Data roaming, the enemy of international travelers everywhere, is big business for carriers. And it’s only going to get bigger.
Roaming charges, which hit smartphone owners when they use data outside their service coverage areas, could earn operators $42 billion by 2018, according to a new report from Juniper Research.
The surge has two big causes, Juniper says. Not only will more customers take advantage of carriers’ faster LTE networks, but they’ll also be doing so at a lower cost as roaming packages and fees decline.
The price factor is huge here. For travelers who think ahead, AT&T charges $30 for a mere 120MB of roaming data, and Verizon offers 100MB for $25. Not exactly cheap.
Data roaming, however, is most dangerous when you don’t realize you’re doing it, which is why many travelers go as far as removing their phones’ SIM cards when they go abroad. If carriers ever hope to get to that $42 billion future, they’re going to have to give travelers good reason to change their habits.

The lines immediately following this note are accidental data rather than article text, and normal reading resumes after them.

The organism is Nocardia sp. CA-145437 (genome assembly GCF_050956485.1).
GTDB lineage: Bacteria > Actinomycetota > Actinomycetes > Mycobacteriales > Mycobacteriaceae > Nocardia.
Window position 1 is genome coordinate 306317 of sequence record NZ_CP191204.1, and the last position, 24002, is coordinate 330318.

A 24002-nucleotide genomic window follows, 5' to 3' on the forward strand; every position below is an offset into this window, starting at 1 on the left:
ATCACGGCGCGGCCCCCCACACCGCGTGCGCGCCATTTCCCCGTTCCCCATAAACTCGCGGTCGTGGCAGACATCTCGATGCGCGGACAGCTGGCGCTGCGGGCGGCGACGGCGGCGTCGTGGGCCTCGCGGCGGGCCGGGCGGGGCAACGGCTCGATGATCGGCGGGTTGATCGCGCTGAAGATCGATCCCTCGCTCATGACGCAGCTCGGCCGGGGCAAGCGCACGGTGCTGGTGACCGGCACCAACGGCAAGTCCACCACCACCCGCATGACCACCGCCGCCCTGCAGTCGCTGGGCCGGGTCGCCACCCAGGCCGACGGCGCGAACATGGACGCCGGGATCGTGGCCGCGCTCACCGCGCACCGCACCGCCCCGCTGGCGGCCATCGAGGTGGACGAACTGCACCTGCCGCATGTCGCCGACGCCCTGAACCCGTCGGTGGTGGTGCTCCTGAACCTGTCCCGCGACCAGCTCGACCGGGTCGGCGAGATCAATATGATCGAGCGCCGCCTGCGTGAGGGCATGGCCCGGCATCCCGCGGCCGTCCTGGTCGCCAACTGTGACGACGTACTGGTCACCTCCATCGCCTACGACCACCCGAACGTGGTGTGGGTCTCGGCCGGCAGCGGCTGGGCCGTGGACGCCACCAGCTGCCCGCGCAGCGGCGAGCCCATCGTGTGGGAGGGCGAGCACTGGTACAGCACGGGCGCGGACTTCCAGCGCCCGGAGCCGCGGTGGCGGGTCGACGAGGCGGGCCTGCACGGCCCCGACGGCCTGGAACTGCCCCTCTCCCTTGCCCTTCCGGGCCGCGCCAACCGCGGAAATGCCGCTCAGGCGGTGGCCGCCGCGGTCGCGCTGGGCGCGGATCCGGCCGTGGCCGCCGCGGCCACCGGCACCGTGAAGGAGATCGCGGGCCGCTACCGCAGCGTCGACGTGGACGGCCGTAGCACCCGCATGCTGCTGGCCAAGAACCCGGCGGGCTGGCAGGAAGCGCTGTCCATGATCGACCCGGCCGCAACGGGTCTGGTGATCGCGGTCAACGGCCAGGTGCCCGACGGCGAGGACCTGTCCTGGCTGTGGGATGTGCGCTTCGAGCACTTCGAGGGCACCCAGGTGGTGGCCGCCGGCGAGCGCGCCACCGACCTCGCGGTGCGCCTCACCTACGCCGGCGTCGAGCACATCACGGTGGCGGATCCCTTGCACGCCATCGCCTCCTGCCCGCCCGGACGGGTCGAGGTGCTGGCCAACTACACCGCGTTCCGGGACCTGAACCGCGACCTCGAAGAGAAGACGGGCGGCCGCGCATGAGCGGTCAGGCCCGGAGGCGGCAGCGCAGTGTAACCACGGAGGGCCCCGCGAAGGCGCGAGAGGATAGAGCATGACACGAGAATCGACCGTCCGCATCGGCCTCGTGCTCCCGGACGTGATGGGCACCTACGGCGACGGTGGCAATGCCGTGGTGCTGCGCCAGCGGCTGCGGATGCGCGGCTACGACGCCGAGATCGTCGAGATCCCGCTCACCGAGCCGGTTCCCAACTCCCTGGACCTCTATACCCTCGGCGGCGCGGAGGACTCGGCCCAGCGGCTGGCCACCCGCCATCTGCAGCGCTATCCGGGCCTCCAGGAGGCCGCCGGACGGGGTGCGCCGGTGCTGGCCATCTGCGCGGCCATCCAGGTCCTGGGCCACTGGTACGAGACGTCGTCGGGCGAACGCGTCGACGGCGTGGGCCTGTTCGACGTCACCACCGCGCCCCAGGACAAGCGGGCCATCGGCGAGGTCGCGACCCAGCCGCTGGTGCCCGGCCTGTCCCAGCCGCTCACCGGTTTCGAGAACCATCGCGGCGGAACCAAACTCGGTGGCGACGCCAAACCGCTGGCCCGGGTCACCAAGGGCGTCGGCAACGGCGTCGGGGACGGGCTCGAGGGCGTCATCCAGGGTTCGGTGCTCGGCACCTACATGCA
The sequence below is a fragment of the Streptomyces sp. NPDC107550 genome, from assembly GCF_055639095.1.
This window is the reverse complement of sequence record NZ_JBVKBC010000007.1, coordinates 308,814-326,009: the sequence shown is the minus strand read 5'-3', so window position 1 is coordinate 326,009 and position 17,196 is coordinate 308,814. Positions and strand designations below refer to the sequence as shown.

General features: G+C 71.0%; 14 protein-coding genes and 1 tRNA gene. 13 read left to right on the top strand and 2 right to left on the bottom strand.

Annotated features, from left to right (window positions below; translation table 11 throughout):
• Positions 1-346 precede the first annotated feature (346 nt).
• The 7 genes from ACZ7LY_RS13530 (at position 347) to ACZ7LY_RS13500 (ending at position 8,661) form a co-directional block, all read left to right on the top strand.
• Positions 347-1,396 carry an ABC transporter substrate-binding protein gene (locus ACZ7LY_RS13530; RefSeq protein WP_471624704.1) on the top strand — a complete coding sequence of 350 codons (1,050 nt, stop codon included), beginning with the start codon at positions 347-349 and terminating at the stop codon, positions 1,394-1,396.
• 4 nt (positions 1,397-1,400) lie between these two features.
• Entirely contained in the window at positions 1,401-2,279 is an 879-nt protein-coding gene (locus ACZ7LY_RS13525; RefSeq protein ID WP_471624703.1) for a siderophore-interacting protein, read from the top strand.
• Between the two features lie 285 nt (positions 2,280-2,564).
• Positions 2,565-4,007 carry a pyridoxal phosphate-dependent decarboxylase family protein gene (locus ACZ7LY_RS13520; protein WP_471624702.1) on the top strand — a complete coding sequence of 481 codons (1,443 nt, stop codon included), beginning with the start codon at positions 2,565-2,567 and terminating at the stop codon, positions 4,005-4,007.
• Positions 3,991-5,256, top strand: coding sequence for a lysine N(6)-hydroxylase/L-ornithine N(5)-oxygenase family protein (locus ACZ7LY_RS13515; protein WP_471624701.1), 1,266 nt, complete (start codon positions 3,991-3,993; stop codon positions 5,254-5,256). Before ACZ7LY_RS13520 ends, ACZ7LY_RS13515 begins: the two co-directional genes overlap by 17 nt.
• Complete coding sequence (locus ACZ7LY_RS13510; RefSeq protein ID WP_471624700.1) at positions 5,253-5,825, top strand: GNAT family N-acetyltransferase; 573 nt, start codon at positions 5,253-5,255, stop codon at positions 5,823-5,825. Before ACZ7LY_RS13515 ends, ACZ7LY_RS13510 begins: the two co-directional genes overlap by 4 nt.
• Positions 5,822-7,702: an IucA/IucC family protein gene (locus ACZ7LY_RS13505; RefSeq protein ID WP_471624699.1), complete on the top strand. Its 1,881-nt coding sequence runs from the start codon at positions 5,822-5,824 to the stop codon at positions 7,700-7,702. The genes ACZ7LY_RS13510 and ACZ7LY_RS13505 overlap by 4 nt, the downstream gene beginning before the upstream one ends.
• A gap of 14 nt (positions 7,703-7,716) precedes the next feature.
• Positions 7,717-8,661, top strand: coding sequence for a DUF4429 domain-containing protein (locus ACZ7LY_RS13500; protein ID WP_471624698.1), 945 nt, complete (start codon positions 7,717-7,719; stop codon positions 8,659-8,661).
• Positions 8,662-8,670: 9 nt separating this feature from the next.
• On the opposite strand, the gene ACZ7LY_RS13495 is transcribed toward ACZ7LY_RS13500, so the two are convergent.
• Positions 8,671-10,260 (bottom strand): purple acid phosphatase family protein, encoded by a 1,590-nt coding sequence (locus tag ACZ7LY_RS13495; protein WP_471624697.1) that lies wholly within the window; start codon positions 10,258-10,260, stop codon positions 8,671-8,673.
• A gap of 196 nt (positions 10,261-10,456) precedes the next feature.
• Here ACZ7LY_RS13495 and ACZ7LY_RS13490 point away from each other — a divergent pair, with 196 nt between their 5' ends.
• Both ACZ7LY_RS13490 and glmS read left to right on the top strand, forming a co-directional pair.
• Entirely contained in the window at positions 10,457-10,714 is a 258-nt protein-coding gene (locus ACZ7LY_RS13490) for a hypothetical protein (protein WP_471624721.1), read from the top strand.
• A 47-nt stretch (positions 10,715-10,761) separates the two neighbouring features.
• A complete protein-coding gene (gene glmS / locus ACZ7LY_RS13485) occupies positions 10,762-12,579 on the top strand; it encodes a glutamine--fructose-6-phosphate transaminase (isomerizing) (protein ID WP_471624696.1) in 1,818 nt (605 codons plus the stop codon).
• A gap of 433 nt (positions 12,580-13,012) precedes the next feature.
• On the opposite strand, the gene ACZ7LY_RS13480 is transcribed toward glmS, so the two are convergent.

One company that’s opting out of this lucrative future for roaming is T-Mobile, which killed its international roaming fees last October.
“People are scared to death to use your phone around the world. We’re taking a big stab and we’re going to make the world your home network,” T-Mobile CEO John Legere told CNET at the time.
Data roaming, however was never much a big business for T-Mobile in the first place, having accounted for just 2.4 percent of the company’s revenue in the quarter before T-Mobile introduced its new plans.
T-Mobile USA, Inc. is the U.S. wireless operation of Deutsche Telekom AG. By the end of the first quarter of 2012, approximately 129 million mobile customers were served by the mobile communication segments of the Deutsche Telekom grou... read more »
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